This is Day 25 in my 30-day blogging journey.
The background on this experiment is on Day 1.
212 degrees Fahrenheit.
I had no idea what the significance of that was when I asked Coach Nick Morton why he chose 212 Fitness as the name for his coaching services.
It’s defined as the “extra degree”.
In other words, water is only hot at 211 degrees and at 212 degrees, it boils.
The metaphor is that, by pushing one step further, one extra degree, that you can achieve the next level in personal or professional achievement.
I’m getting a bit ahead of myself.
You’ve read about Coach Mike Roder, Coach David Cameron and now it’s time to highlight the newest member of our staff (although he’s been with us for well over a year), Nick Morton.
Like Mike and David, Nick also came from the Kent State University exercise science program.
If you’re a fan of The Beatles, you might know that George Harrison was “the quiet one”.
Well, if the RevFit staff were The Beatles, Nick would be our George Harrison.
Which is funny to me, because he’s actually talkative, just not during our normal work shifts.
Where Coach Mike has more of the athlete’s focus to his training style and Coach David looks at more functional movements and ways to apply almost a physical therapist’s viewpoint to training, Nick leans more towards physique and bodybuilding.
I learn new things and new concepts of training from each of them. That’s one of the joys of my position.
Make no mistake, Nick is constantly thinking and learning and applying information he picks up not just about coaching but business and personal development.
Because he generates more revenue from his online coaching than he does here at RevFit, we are constantly talking about things that are and aren’t working in the ways we market our services online.
Our demographics couldn’t be more different.
Outside of the work he does for us at RevFit, his primary online demographic is young men like himself who are looking to get leaner, get stronger and, where possible, to prepare for competition on stage.
For comparison: on Instagram, 70% of my following is women with an age range between 35-55. For Nick, 90% of his following is men from 18-35.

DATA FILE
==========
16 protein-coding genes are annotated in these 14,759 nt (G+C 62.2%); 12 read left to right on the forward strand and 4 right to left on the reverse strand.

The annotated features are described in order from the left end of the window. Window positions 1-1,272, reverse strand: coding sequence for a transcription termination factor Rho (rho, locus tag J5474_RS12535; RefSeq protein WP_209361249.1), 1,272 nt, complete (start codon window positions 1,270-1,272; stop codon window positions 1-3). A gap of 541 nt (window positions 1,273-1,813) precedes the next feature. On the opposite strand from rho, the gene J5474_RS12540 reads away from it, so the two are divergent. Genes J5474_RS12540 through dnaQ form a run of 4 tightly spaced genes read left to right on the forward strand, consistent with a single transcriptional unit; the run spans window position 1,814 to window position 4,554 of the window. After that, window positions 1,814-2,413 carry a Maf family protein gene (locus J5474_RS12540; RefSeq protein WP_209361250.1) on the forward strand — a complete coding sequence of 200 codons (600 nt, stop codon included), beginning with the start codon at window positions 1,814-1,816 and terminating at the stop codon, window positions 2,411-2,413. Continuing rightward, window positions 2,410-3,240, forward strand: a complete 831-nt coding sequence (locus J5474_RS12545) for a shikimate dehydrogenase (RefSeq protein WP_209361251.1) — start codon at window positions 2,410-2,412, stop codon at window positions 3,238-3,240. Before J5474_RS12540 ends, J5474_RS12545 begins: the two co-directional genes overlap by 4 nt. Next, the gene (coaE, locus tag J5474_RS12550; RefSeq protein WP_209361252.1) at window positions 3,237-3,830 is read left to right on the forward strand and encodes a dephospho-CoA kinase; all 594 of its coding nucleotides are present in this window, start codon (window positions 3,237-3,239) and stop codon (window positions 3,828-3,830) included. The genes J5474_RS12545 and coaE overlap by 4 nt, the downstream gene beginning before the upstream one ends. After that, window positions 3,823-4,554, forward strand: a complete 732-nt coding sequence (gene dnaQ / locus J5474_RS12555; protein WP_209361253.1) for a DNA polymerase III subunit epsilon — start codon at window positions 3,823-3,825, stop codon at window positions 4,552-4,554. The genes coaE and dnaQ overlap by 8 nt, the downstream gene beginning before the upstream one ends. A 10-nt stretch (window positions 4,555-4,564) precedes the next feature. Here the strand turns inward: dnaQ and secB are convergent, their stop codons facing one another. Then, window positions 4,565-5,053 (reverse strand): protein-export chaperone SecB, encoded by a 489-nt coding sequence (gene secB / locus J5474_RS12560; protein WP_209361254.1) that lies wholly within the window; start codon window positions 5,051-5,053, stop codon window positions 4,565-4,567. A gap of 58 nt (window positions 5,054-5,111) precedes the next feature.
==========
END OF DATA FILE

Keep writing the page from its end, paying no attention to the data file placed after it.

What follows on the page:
Nick was an athlete growing up but he reached a point with his body where he wasn’t as focused on his training and his nutrition. As a result, he reached a weight he was unhappy with and that became the catalyst for his own transformation.
He started focusing on fat loss and making the most of his body’s potential to drop the weight he wanted to.
Once he got to a relative low end, he changed course and began the long, slow climb to not only a leaner, stronger version of himself but to keep an eye on muscle hypertrophy.
His personal transformation became the foundation for how he coaches his clients.
As I’ve mentioned in the other coach highlights, Nick provides an angle and a style of training that wasn’t already applied here.
Nick, David and myself split the programming duties among us so that each client gets some variety and spin on their training blocks.
For myself, Nick’s been handling my programming for the last several months and I can proudly say that at the not-so-young age of 47, I’m lifting weights I’ve never been able to do before.
A sincere and heartfelt thank you to Nick for knowing how to work around my frustrating list of injuries and knowing how to program around them.
And for as much grief as we all (clients and staff) tend to give him for being quiet, don’t let it confuse you: it’s a quiet confidence.
It’s that same confidence which gives him space to push for “the extra degree” for himself, his coaching abilities and his clients.
I’d encourage you to give Nick a follow on Instagram so you can see what he’s up to.
(Photo courtesy of Karen Bailey)